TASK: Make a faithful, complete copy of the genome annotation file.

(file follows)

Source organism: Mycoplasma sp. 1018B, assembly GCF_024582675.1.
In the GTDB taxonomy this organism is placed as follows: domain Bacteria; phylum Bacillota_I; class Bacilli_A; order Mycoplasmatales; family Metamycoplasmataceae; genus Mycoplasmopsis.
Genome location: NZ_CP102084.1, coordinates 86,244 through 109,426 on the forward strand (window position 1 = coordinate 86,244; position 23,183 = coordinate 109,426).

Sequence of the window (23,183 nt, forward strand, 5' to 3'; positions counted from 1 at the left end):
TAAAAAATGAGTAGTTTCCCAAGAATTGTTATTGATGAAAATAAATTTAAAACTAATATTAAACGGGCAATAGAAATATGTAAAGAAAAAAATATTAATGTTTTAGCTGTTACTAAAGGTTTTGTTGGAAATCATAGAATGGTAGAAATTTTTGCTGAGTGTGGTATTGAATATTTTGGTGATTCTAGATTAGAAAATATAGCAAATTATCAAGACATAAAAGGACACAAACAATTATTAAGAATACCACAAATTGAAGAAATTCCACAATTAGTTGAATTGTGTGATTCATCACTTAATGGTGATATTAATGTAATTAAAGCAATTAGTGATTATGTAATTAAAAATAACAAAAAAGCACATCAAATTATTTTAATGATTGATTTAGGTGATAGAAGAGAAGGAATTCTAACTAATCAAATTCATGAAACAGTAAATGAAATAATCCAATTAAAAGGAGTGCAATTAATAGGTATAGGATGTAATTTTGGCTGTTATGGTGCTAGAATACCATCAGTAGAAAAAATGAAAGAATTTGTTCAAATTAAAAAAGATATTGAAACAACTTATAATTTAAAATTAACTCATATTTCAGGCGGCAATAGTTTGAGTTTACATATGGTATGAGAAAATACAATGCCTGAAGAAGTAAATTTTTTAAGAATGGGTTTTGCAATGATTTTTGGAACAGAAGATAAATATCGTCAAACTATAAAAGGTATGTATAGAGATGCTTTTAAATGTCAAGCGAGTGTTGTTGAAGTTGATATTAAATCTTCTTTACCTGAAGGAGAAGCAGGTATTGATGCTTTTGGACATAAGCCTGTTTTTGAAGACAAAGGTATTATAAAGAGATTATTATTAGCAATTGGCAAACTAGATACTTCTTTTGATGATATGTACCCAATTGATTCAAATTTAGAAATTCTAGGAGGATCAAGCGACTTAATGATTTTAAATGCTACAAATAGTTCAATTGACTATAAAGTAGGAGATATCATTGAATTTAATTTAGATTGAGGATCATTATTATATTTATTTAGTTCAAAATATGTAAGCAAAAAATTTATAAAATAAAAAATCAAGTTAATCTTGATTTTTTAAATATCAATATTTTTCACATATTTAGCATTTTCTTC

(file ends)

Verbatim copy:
Source organism: Mycoplasma sp. 1018B, assembly GCF_024582675.1.
In the GTDB taxonomy this organism is placed as follows: domain Bacteria; phylum Bacillota_I; class Bacilli_A; order Mycoplasmatales; family Metamycoplasmataceae; genus Mycoplasmopsis.
Genome location: NZ_CP102084.1, coordinates 86,244 through 109,426 on the forward strand (window position 1 = coordinate 86,244; position 23,183 = coordinate 109,426).

Sequence of the window (23,183 nt, forward strand, 5' to 3'; positions counted from 1 at the left end):
TAAAAAATGAGTAGTTTCCCAAGAATTGTTATTGATGAAAATAAATTTAAAACTAATATTAAACGGGCAATAGAAATATGTAAAGAAAAAAATATTAATGTTTTAGCTGTTACTAAAGGTTTTGTTGGAAATCATAGAATGGTAGAAATTTTTGCTGAGTGTGGTATTGAATATTTTGGTGATTCTAGATTAGAAAATATAGCAAATTATCAAGACATAAAAGGACACAAACAATTATTAAGAATACCACAAATTGAAGAAATTCCACAATTAGTTGAATTGTGTGATTCATCACTTAATGGTGATATTAATGTAATTAAAGCAATTAGTGATTATGTAATTAAAAATAACAAAAAAGCACATCAAATTATTTTAATGATTGATTTAGGTGATAGAAGAGAAGGAATTCTAACTAATCAAATTCATGAAACAGTAAATGAAATAATCCAATTAAAAGGAGTGCAATTAATAGGTATAGGATGTAATTTTGGCTGTTATGGTGCTAGAATACCATCAGTAGAAAAAATGAAAGAATTTGTTCAAATTAAAAAAGATATTGAAACAACTTATAATTTAAAATTAACTCATATTTCAGGCGGCAATAGTTTGAGTTTACATATGGTATGAGAAAATACAATGCCTGAAGAAGTAAATTTTTTAAGAATGGGTTTTGCAATGATTTTTGGAACAGAAGATAAATATCGTCAAACTATAAAAGGTATGTATAGAGATGCTTTTAAATGTCAAGCGAGTGTTGTTGAAGTTGATATTAAATCTTCTTTACCTGAAGGAGAAGCAGGTATTGATGCTTTTGGACATAAGCCTGTTTTTGAAGACAAAGGTATTATAAAGAGATTATTATTAGCAATTGGCAAACTAGATACTTCTTTTGATGATATGTACCCAATTGATTCAAATTTAGAAATTCTAGGAGGATCAAGCGACTTAATGATTTTAAATGCTACAAATAGTTCAATTGACTATAAAGTAGGAGATATCATTGAATTTAATTTAGATTGAGGATCATTATTATATTTATTTAGTTCAAAATATGTAAGCAAAAAATTTATAAAATAAAAAATCAAGTTAATCTTGATTTTTTAAATATCAATATTTTTCACATATTTAGCATTTTCTTC